It's bad news for lovers of sardines and anchovies, they can't be caught on bright nights. Although the association with Manchester City may be unfortunate, Rogers and Hart's Blue Moon is still a classic. There are so many versions to choose from ...

Here's an early one - Belle Baker recorded in 1935:

This is another 1935 version by Greta Keller. Then there is the incomparable Billie Holiday. And here are some outstanding Jazz instrumental versions by Art Blakey and Stephane Grappelli.

But I am in Greece, so I have to finish with Haris Alexiou singing Panselinos.

Monday, August 27, 2012

Crisis time is here again

Not that it ever went away. Samaras has been begging for time to get some sort of growth in the Greek economy, but the need to maintain the Franco/German alliance now seems to be standing in the way of French support for a less insane economic policy. Both countries are now putting pressure on Greece.  Much of this pressure is played out as a piece of theatre that consists of the stern authorities demanding obedience from the recalcitrant Greek child.  This article is well worth reading as it unpicks the moral drama without denying the need for reform. The point it makes is that,
To suggest that Greece is in a constant struggle to meet the troika’s fiscal goals because of indifference rather than due to the deteriorating state of the economy or because of the political difficulty of passing unprecedented -- by eurozone standards -- austerity measures is pure subterfuge. 
Pointing out that austerity has most certainly been implemented by Greece, and at immense economic cost, the article continues by saying,
The structure of the Greek bailout ensured that nobody in the official sector has lost money and the creation of an escrow account earlier this year guarantees that everyone who has lent to Greece will be repaid. In fact, when one factors in the interest and lower borrowing costs countries like Germany have benefited from as a result of weakness in other areas of the eurozone, the bailouts have turned a tidy profit. If Greece is a bottomless pit, it is the first in the world to return the money thrown into it with interest.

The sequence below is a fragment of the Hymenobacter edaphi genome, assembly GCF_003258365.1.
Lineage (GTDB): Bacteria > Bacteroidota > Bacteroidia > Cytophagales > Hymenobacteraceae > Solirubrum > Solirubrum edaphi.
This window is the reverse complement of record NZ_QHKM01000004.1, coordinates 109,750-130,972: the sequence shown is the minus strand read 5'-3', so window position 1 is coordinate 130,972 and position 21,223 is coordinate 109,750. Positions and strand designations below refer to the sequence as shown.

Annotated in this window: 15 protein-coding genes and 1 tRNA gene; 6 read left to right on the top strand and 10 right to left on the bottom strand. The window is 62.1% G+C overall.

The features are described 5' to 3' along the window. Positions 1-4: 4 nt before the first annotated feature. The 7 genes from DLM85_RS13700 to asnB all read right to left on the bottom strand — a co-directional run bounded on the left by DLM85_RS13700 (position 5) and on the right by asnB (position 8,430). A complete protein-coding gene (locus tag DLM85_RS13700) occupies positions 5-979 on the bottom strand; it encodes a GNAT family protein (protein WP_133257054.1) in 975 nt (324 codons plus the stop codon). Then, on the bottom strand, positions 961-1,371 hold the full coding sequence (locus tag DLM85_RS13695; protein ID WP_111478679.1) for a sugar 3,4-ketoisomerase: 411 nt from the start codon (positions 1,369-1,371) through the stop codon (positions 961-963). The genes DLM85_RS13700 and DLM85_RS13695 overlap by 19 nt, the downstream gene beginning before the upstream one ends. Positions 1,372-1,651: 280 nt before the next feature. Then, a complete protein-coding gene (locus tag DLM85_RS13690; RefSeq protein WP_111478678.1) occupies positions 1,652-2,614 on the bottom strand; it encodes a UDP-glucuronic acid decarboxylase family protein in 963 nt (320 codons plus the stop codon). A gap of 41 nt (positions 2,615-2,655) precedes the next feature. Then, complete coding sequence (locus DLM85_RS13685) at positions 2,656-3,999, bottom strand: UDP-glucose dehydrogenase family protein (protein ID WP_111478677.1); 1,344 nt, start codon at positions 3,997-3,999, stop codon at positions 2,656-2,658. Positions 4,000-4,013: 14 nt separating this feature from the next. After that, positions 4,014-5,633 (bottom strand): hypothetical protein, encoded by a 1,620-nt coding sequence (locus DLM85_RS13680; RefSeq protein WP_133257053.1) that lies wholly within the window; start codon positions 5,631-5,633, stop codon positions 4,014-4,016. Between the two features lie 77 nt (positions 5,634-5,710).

And then we come to yet another conclusion that says that the Troika have got everything wrong,
A crisis that is eminently solvable is instead being tackled in such a perverse manner that it threatens to erode Europe’s very foundations ...Greece is essentially being asked to pull even more of the rug from under the feet of its teetering economy, and risk the fragile political balance in the country, to receive further loans, which will be used to pay back existing debt. As Nomura Research Institute’s chief economist Richard Koo, who argues that the eurozone is experiencing a balance sheet recession, put it in a recent note, “it is as though a team of doctors insisted on administering the standard treatment for one disease to a patient suffering from an entirely different disease about which they knew nothing.”
And still they are not listening.

Wednesday, August 22, 2012

Back to school

Especially for Glenn Greenwald and Simon Jenkins, here is a simple lesson in logic.

Hypocrisy: particularly foaming at the mouth accusations of.

Just because it is the pot that calls the kettle black, it doesn't mean that the kettle is not black. If indeed the kettle is black, it means that the pot is absolutely correct. 

Tuesday, August 21, 2012

Sundry thoughts

Eleni is very frail now. I visited our old neighbour on her trip to stay with her son. At 102 she is no longer mobile and can barely sit upright. But mentally she is a sharp as can be, refuses to take any medicines and can still roar with laughter, especially when I make up for my deficient Greek with mime. My donkey impersonation was especially impressive, if ineffective. This game of charades started with a guess at a rabbit and I gave up when we got to horse, much closer in size. It had to do. I have blogged about her before obliquely here, as well as here and here.

As I left, I pointed out to Eleni's daughter-in-law how her husband must have inherited the same genes for longevity. She looked to the skies and crossed herself in horror – 'Ach! Panagia mou!'


One of the problems with novels can sometimes be the awkward contrivance of the plot as it bends and twists to create a convenient and conclusive ending. There are ways to avoid this, but there are also genres that celebrate contrivance and make it integral to the art form. One such genre is farce and Michael Frayn has written a gem of one set in Greece, though not about it. Skios is a delight and has been long listed for the Booker prize. It is lovely to see something light hearted get some recognition. There is a profile of Frayn and the book here.